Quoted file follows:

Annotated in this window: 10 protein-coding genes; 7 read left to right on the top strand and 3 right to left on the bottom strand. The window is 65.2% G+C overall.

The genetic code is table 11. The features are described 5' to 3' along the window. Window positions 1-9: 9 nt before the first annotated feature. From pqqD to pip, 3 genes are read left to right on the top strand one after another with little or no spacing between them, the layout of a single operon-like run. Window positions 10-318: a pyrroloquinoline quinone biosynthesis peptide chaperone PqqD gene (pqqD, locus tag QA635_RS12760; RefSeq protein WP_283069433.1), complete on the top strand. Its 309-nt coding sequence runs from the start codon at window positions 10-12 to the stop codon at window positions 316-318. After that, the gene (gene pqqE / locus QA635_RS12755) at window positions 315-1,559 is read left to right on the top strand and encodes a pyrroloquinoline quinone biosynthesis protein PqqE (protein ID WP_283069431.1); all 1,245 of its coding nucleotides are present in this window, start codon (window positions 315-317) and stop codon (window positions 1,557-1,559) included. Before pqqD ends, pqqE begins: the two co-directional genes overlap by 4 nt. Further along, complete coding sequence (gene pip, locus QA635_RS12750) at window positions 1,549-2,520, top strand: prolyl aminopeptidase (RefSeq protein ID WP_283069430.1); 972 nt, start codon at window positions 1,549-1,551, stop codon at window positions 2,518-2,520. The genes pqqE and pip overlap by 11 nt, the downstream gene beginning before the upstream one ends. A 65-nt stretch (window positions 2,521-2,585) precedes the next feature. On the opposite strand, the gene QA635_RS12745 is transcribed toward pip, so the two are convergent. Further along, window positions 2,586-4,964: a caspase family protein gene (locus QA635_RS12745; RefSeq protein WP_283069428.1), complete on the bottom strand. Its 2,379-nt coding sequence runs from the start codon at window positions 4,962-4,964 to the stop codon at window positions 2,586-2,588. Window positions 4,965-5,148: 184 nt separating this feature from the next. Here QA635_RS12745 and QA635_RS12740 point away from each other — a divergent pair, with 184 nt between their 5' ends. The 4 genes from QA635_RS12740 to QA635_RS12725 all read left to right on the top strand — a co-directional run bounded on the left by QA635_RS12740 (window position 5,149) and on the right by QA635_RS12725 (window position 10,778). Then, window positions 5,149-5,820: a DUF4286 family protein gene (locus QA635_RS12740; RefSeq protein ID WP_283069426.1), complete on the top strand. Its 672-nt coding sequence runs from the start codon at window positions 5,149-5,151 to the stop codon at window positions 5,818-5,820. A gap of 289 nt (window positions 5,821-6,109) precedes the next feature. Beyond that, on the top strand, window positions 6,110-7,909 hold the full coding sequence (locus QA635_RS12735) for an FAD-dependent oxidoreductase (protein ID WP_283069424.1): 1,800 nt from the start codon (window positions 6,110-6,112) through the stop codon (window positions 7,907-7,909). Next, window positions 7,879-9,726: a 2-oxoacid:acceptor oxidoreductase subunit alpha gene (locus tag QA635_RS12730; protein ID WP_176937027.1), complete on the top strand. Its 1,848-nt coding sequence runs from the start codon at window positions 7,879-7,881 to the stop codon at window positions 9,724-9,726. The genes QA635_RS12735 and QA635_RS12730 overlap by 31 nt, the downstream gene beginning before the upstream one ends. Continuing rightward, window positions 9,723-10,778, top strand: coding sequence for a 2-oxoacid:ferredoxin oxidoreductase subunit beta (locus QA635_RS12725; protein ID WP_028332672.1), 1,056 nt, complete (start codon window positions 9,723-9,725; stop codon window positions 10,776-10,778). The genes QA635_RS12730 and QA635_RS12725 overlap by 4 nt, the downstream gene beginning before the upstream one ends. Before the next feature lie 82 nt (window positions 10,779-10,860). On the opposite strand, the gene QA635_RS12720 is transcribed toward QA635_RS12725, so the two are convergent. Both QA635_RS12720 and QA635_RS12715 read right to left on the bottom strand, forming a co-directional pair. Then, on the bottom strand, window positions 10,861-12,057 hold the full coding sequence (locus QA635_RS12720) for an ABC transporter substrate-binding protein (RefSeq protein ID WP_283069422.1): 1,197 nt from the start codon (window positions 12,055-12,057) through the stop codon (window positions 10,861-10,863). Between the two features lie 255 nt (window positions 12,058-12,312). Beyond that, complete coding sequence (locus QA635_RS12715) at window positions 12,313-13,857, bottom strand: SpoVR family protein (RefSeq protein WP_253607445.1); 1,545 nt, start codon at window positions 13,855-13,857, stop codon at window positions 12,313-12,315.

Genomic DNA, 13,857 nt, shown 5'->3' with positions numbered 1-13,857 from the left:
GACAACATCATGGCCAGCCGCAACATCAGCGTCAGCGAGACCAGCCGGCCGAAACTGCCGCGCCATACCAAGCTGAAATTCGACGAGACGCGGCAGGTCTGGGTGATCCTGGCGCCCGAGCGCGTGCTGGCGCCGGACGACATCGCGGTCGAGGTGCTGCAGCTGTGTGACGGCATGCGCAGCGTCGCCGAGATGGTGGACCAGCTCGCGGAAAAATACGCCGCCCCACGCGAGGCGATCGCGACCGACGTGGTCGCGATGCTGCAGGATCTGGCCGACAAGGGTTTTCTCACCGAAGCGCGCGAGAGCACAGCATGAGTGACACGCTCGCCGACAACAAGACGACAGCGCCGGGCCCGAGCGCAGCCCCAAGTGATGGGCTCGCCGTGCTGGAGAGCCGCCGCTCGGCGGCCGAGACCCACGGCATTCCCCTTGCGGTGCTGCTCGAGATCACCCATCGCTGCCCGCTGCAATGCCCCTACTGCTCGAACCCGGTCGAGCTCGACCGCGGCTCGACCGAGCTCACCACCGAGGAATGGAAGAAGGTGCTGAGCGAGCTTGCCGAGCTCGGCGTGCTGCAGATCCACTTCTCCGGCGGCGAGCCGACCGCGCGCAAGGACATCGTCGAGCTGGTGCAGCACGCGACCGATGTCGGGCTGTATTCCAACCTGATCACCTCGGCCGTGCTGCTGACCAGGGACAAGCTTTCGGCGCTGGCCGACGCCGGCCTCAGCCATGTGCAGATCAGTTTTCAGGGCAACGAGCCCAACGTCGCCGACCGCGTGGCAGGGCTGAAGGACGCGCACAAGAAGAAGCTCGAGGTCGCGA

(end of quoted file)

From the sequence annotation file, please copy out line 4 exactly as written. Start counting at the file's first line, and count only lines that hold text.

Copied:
GACAACATCATGGCCAGCCGCAACATCAGCGTCAGCGAGACCAGCCGGCCGAAACTGCCGCGCCATACCAAGCTGAAATTCGACGAGACGCGGCAGGTCTGGGTGATCCTGGCGCCCGAGCGCGTGCTGGCGCCGGACGACATCGCGGTCGAGGTGCTGCAGCTGTGTGACGGCATGCGCAGCGTCGCCGAGATGGTGGACCAGCTCGCGGAAAAATACGCCGCCCCACGCGAGGCGATCGCGACCGACGTGGTCGCGATGCTGCAGGATCTGGCCGACAAGGGTTTTCTCACCGAAGCGCGCGAGAGCACAGCATGAGTGACACGCTCGCCGACAACAAGACGACAGCGCCGGGCCCGAGCGCAGCCCCAAGTGATGGGCTCGCCGTGCTGGAGAGCCGCCGCTCGGCGGCCGAGACCCACGGCATTCCCCTTGCGGTGCTGCTCGAGATCACCCATCGCTGCCCGCTGCAATGCCCCTACTGCTCGAACCCGGTCGAGCTCGACCGCGGCTCGACCGAGCTCACCACCGAGGAATGGAAGAAGGTGCTGAGCGAGCTTGCCGAGCTCGGCGTGCTGCAGATCCACTTCTCCGGCGGCGAGCCGACCGCGCGCAAGGACATCGTCGAGCTGGTGCAGCACGCGACCGATGTCGGGCTGTATTCCAACCTGATCACCTCGGCCGTGCTGCTGACCAGGGACAAGCTTTCGGCGCTGGCCGACGCCGGCCTCAGCCATGTGCAGATCAGTTTTCAGGGCAACGAGCCCAACGTCGCCGACCGCGTGGCAGGGCTGAAGGACGCGCACAAGAAGAAGCTCGAGGTCGCGA